Canva is a great graphic design program…most of the time. Every once in a while, you’ll run into errors that make it hard to get your artwork done. One of those errors is a Canva upload error, which happens when the program struggles to upload an image to your account for some reason.
Canva upload errors happen because your image file is larger than 25mg, your image file is in the wrong format, your computer is offline, you’re logged out, or Canva is down. As long as the Canva website is working, most designers can fix upload errors on their own.
Believe me, I know how frustrating Canva errors can be. Scream, stop around, and complain to your dog. Then, take a deep breath. We can fix this, so let’s get started.
If you’re having upload errors, here are the things you’ll need to check.
1. Did You Read the Error Message?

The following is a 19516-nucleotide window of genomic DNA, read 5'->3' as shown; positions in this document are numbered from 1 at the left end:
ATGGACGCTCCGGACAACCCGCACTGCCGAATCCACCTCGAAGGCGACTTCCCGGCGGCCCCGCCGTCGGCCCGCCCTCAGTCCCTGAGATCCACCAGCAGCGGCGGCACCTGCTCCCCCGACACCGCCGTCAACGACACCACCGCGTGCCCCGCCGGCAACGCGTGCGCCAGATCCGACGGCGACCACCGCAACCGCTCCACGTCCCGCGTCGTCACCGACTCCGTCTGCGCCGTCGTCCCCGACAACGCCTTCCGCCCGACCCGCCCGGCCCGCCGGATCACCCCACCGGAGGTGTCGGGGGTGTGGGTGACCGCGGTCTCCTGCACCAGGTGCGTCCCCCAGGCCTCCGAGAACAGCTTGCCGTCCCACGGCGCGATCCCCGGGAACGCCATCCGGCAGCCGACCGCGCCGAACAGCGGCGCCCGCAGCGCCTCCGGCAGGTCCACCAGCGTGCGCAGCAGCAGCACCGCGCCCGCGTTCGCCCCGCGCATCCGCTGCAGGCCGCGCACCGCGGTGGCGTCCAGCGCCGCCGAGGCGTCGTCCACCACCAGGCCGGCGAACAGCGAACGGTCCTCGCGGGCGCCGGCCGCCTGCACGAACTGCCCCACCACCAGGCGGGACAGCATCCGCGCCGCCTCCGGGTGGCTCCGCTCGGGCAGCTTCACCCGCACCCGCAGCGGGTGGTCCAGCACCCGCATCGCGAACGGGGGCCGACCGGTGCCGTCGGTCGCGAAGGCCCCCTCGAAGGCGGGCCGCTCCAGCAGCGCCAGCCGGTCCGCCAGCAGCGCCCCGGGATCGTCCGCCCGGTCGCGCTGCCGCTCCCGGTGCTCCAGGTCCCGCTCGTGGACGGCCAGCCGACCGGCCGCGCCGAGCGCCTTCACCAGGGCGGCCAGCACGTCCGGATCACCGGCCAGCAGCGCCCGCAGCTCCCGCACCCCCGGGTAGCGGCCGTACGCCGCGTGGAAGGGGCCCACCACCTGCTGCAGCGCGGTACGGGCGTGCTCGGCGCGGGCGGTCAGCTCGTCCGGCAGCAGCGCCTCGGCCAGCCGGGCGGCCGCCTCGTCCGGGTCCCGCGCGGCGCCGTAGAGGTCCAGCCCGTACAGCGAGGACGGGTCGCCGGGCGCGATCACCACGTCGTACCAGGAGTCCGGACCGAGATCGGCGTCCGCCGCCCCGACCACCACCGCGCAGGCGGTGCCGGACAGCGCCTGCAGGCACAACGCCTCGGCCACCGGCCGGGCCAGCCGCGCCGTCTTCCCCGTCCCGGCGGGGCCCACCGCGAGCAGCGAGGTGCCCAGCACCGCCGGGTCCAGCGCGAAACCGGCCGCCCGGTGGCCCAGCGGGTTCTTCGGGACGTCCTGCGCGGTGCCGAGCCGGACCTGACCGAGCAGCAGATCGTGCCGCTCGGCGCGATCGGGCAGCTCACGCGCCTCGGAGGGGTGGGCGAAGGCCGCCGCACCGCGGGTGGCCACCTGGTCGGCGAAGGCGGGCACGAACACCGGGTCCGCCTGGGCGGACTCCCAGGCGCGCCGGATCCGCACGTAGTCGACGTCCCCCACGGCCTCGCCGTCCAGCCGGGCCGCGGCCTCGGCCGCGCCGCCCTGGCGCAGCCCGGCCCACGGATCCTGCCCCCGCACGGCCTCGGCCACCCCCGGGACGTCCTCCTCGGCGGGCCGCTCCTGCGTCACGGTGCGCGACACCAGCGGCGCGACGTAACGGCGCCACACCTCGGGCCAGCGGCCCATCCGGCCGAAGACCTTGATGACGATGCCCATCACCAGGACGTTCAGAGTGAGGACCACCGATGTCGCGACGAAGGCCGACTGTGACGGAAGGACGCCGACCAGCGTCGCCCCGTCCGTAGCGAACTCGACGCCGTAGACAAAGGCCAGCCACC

If Canva is giving you an upload error, it will usually give you a reason why. Make sure to look at the error message carefully and see if it leads you in the right direction.
It might tell you that your image is in the wrong format or too large. It might also tell you that you’re logged out, offline, or Canva itself is having issues.
As you’ll notice, the Canva error message won’t tell you exactly what’s wrong. It will tell you the general category of your issue though – whether it’s image-related or website-related. This can lead you down the right path, even if you don’t know where that path is going yet.
The image-related ones tend to be more specific than the website-related ones, which makes those issues easier to fix.
First, we’ll follow the image-related path, and then the website-related path, talking about how to fix the issues we encounter along the way.
Before we get started, I want to make sure that you’re taking advantage of everything Canva Pro has to offer. The additional features and stock images/elements make it worth every single penny. But, luckily, you won’t have to spend any pennies. Grab a free trial of Canva Pro and discover everything it has to offer, risk free.